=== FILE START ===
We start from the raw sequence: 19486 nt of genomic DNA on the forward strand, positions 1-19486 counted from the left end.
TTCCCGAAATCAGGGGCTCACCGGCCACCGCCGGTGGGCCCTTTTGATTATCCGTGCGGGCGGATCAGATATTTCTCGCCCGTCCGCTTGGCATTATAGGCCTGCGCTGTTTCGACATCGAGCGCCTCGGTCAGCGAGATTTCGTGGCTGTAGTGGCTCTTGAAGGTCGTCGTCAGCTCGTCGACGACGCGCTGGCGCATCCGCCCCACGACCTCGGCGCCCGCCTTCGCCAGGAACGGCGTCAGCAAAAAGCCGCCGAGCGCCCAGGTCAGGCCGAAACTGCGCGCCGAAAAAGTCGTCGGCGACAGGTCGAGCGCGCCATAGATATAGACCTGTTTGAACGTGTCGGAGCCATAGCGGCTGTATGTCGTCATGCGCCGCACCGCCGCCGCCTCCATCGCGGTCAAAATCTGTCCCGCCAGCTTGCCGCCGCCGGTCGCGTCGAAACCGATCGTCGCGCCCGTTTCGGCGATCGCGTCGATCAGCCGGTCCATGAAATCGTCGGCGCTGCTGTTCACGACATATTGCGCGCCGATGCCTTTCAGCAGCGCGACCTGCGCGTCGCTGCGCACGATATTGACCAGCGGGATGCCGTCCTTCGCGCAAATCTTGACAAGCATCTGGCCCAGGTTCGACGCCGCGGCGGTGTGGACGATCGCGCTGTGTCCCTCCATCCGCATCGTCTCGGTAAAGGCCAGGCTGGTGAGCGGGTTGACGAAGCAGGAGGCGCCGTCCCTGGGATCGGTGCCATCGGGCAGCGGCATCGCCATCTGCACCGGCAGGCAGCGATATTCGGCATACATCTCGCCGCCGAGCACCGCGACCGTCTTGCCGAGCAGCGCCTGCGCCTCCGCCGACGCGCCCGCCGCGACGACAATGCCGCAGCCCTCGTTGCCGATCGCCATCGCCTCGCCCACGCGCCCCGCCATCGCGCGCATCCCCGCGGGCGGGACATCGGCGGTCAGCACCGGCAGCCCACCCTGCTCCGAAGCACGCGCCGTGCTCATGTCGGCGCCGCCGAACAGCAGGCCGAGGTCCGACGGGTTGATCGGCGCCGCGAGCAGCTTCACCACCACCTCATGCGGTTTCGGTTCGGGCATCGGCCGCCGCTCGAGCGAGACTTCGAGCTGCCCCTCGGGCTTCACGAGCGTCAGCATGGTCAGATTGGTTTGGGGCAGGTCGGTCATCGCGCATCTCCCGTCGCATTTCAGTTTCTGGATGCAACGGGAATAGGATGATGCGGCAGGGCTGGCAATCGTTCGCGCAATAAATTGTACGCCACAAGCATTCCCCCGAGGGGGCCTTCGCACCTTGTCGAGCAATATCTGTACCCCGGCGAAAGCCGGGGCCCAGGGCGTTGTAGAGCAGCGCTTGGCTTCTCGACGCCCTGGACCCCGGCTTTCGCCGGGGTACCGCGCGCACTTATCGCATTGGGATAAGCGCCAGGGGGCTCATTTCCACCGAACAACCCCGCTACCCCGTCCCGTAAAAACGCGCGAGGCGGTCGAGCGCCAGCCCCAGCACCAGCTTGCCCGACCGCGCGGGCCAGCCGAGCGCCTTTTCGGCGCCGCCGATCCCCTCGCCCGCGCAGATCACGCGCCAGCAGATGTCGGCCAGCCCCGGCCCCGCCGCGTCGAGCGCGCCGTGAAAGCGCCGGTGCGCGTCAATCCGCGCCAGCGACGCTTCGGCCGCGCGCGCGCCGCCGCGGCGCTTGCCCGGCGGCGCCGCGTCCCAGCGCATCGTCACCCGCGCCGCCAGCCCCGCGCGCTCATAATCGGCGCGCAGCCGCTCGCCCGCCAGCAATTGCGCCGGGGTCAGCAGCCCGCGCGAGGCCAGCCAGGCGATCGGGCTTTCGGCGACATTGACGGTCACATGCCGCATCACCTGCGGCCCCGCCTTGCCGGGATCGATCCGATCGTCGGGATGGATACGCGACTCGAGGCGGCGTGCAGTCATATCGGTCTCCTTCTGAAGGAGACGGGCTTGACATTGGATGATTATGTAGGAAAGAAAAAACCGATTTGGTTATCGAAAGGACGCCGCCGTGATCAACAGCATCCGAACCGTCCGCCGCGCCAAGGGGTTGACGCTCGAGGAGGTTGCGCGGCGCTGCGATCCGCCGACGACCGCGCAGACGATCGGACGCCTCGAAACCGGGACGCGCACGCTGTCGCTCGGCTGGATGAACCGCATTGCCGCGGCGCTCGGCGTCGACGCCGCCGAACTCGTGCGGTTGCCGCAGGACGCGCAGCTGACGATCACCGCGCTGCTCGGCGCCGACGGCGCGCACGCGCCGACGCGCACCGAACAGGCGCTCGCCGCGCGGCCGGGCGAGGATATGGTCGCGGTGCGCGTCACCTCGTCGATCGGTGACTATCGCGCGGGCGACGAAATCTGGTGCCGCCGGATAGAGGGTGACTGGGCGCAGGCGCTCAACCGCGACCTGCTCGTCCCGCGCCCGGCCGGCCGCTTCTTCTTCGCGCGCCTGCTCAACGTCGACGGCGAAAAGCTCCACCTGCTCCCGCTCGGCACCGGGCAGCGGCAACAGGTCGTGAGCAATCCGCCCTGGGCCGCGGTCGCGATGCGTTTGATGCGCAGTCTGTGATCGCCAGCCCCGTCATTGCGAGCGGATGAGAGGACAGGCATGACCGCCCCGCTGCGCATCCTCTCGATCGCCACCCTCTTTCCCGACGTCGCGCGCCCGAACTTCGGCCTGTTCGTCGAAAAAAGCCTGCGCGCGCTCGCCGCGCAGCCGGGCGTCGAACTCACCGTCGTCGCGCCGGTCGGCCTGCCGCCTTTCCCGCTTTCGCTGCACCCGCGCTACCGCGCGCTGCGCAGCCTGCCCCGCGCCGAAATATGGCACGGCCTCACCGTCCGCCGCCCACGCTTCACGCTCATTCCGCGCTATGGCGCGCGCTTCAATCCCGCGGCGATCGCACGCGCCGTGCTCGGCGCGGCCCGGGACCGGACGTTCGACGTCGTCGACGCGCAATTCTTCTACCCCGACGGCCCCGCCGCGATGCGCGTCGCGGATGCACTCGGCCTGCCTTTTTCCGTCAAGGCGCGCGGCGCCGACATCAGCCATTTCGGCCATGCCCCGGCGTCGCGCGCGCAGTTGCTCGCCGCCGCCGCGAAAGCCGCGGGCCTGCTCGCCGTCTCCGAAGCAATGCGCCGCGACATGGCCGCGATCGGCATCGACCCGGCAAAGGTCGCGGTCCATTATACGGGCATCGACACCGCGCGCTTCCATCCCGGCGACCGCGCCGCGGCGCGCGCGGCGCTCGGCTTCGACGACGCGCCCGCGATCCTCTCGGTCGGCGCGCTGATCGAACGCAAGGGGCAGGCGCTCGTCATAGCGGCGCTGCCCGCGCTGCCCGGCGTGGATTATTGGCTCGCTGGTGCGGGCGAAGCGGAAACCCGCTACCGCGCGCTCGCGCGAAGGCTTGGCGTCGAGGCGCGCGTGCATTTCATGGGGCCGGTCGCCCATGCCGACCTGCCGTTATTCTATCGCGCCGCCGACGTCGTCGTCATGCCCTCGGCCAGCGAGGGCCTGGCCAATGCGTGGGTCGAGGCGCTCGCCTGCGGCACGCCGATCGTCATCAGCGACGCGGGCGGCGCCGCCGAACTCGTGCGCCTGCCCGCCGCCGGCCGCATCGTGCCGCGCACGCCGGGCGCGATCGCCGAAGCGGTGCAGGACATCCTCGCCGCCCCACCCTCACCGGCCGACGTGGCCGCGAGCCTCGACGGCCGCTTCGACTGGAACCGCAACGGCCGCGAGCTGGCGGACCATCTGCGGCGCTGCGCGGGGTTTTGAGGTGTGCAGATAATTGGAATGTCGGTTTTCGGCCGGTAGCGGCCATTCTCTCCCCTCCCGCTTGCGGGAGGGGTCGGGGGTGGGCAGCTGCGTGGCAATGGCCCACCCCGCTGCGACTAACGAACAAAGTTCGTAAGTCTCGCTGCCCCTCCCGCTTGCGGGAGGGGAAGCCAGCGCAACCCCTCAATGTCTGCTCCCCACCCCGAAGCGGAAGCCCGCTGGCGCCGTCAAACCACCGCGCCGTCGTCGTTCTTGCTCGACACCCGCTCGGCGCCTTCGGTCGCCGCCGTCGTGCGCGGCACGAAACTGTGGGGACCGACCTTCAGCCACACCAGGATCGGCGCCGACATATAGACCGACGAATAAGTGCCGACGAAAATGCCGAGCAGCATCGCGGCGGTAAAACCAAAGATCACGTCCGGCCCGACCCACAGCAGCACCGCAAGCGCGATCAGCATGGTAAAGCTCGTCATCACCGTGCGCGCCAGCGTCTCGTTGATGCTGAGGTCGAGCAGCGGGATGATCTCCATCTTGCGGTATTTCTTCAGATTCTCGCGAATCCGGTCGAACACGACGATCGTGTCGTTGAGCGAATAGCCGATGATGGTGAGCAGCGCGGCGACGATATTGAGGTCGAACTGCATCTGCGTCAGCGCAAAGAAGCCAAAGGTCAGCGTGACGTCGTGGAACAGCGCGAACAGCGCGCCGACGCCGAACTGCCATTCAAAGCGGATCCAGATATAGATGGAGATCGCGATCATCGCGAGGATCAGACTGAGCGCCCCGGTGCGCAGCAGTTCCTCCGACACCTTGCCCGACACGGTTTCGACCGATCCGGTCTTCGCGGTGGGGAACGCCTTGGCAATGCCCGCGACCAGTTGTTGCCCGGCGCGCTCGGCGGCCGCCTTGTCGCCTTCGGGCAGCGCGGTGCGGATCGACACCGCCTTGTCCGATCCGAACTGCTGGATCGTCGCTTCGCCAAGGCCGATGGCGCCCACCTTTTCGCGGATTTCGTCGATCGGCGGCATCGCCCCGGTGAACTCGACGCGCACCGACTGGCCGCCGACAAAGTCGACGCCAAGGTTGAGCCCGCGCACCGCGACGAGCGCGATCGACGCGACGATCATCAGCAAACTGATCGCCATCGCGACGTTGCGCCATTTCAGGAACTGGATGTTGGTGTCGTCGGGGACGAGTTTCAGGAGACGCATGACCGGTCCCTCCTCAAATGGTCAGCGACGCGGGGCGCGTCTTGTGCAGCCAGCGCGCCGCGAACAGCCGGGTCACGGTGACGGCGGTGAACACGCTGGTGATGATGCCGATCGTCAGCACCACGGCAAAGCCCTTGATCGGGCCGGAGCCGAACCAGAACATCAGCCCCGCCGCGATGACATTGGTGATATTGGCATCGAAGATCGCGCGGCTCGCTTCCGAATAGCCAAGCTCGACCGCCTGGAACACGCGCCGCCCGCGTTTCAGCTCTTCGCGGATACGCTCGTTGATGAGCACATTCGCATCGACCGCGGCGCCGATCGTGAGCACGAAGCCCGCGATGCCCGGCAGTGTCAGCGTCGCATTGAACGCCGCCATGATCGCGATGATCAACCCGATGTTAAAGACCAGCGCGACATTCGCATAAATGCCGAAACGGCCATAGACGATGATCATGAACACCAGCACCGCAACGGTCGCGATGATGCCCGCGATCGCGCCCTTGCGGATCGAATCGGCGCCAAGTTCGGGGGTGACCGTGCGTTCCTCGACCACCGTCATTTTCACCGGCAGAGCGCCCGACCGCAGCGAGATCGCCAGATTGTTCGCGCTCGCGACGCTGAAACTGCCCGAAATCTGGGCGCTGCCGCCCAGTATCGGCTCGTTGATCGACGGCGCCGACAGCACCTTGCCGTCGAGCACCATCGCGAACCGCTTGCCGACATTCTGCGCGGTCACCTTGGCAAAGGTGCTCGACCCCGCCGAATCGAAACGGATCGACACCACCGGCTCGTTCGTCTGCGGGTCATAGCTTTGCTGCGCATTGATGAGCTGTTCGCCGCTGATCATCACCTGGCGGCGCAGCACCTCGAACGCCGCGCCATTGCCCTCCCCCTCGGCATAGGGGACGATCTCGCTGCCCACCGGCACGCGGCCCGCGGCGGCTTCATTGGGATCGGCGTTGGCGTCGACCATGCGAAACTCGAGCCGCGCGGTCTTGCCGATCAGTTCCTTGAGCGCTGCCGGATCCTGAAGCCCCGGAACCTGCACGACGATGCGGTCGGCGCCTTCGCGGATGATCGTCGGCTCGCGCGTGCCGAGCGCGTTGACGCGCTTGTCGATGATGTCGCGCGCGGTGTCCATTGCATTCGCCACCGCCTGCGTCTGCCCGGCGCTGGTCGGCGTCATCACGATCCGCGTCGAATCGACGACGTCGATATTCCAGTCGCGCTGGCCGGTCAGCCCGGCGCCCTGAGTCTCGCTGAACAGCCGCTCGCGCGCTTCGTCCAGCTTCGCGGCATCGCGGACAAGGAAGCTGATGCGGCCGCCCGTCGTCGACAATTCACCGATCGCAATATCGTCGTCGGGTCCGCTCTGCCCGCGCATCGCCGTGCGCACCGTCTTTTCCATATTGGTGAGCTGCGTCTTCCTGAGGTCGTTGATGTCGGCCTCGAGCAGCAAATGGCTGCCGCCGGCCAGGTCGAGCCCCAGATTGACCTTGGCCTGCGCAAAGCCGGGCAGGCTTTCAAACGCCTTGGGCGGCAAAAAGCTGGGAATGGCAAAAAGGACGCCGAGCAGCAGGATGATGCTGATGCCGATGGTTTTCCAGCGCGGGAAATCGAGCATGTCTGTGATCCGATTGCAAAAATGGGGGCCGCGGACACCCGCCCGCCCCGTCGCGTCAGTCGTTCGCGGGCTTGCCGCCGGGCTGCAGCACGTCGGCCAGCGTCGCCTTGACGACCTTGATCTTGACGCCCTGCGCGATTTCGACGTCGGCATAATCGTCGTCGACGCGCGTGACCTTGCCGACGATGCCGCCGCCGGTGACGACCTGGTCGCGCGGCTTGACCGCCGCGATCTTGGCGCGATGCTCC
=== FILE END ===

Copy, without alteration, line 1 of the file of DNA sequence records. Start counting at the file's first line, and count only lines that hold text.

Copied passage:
We start from the raw sequence: 19486 nt of genomic DNA on the forward strand, positions 1-19486 counted from the left end.